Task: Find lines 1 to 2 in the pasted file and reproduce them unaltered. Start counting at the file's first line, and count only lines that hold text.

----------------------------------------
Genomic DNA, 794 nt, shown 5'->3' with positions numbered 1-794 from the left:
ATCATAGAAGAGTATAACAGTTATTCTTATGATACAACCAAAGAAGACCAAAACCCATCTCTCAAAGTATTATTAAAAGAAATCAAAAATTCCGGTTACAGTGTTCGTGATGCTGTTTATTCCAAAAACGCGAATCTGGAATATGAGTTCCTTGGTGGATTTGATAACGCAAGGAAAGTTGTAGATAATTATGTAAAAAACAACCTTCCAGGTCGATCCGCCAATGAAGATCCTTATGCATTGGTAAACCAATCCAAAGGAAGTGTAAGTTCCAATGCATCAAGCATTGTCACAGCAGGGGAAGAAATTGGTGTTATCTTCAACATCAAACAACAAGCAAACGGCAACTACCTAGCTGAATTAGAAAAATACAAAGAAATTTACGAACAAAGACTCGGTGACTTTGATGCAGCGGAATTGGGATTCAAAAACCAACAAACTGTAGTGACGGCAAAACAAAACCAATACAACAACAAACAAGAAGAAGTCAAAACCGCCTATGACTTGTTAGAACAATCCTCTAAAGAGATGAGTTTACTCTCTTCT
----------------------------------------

Genomic DNA, 794 nt, shown 5'->3' with positions numbered 1-794 from the left:
ATCATAGAAGAGTATAACAGTTATTCTTATGATACAACCAAAGAAGACCAAAACCCATCTCTCAAAGTATTATTAAAAGAAATCAAAAATTCCGGTTACAGTGTTCGTGATGCTGTTTATTCCAAAAACGCGAATCTGGAATATGAGTTCCTTGGTGGATTTGATAACGCAAGGAAAGTTGTAGATAATTATGTAAAAAACAACCTTCCAGGTCGATCCGCCAATGAAGATCCTTATGCATTGGTAAACCAATCCAAAGGAAGTGTAAGTTCCAATGCATCAAGCATTGTCACAGCAGGGGAAGAAATTGGTGTTATCTTCAACATCAAACAACAAGCAAACGGCAACTACCTAGCTGAATTAGAAAAATACAAAGAAATTTACGAACAAAGACTCGGTGACTTTGATGCAGCGGAATTGGGATTCAAAAACCAACAAACTGTAGTGACGGCAAAACAAAACCAATACAACAACAAACAAGAAGAAGTCAAAACCGCCTATGACTTGTTAGAACAATCCTCTAAAGAGATGAGTTTACTCTCTTCT